Purchased at SOAR: CVM blend roving
I met Ellen and Wanda, the two women who run Fiber Curios and Sundries, at SOAR this past October. Their booth was filled with interesting natural fibers and hand-dyed yarns. After chatting with Ellen for a while, it became clear that they had an incredible passion for locally-grown, sustainable fibers.

The company is relatively new, having started last year (their website says that neither Ellen nor Wanda have given up their day jobs yet!). I was able to interview Ellen via email* to learn more about their dedication to sustainable yarns and fibers and find out what's in store for 2014!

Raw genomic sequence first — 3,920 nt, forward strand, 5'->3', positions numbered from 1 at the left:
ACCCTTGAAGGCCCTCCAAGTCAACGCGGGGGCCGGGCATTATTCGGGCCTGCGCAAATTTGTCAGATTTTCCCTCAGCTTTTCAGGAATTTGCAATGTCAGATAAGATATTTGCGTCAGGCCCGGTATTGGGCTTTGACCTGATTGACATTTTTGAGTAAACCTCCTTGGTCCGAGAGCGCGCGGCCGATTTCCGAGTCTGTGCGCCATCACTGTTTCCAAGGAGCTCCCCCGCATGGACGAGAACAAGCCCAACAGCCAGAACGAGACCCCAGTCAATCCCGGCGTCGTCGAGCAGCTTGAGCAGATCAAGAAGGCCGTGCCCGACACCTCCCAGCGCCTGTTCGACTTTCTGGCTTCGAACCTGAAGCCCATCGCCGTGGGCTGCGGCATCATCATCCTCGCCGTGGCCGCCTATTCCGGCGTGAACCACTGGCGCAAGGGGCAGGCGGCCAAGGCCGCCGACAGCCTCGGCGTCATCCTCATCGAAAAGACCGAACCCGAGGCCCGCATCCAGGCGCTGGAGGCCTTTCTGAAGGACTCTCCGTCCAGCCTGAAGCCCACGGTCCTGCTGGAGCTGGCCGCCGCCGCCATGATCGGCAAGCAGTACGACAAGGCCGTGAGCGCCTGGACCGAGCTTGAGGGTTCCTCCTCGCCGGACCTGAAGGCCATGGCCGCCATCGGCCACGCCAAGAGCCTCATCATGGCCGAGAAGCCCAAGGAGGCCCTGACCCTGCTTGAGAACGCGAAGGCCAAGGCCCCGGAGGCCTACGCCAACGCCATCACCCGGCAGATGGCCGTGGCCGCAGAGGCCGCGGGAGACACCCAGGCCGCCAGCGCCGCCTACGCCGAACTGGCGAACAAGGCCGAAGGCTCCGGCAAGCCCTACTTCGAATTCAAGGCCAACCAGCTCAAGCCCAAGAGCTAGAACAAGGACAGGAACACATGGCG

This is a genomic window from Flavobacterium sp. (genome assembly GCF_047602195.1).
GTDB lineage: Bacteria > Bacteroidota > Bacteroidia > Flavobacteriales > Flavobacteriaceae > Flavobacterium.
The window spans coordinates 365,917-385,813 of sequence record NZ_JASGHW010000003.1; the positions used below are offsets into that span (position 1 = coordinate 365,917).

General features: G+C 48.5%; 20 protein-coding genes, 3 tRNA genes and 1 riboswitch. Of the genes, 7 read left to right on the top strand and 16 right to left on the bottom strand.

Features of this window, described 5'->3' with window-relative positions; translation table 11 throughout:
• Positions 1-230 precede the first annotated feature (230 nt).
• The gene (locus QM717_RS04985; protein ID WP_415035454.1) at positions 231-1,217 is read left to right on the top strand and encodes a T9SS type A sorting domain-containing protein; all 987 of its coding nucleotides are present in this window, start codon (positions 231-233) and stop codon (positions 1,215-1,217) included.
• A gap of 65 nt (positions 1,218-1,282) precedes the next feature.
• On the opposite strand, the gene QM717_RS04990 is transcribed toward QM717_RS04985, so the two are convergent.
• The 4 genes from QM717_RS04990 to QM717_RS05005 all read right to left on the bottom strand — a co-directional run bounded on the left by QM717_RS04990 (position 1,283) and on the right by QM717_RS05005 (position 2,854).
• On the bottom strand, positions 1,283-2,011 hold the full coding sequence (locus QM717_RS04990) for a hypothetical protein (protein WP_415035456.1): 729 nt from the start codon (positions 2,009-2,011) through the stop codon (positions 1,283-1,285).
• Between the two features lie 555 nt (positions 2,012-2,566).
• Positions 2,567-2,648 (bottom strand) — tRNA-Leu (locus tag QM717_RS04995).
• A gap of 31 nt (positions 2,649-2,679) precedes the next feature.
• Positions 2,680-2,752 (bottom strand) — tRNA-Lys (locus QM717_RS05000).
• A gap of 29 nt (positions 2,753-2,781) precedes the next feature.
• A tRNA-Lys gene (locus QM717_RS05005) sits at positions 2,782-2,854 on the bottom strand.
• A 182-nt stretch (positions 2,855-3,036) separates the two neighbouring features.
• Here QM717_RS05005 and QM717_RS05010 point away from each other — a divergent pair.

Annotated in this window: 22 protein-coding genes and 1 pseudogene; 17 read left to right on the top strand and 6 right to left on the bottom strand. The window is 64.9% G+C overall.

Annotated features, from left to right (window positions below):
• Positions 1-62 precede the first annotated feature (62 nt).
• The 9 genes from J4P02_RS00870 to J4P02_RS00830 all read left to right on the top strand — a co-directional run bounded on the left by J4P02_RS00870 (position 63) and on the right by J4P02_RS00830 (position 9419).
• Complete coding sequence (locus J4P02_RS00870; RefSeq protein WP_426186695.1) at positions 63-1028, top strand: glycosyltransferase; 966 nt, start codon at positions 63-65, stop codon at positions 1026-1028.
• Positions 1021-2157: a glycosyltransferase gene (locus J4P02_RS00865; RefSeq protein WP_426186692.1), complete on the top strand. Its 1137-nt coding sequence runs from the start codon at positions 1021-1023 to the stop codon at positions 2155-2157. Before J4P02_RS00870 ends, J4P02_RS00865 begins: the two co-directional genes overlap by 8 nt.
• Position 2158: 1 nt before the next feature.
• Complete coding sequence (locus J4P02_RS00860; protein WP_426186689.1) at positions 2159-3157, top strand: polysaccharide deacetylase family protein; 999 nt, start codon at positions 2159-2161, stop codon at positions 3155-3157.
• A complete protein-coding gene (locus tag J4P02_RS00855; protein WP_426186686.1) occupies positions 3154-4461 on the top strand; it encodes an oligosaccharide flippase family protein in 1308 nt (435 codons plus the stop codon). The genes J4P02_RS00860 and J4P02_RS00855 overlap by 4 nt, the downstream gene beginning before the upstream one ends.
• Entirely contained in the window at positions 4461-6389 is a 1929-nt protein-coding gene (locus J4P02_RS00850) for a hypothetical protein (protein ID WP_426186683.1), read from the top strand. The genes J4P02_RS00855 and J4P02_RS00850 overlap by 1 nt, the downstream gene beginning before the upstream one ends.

Etsy shop purchase: 100% CVM roving
+ fiber samples
Your shop is dedicated to locally grown and sustainable fibers. Tell us why sustainability in fiber production is so important to you and why they should also be important to handspinners!

When the issue of sustainability is raised, the reason that is at the forefront in my mind is to decrease reliance on petroleum based products. Even what seems like a sustainable fiber may not really be so "green" if the manufacturing process is not as environmentally friendly as possible. Superwash wool, for instance, uses a sustainable fiber, but the manufacturing process adds to its carbon footprint and also weakens the fiber by removing that outer scale layer from the wool.

I'm not really qualified to comment further on the issue of sustainability; we have an incredible agricultural tradition and the richest set of natural resources of any country. It's just important for us to use what we have and delight in these resources.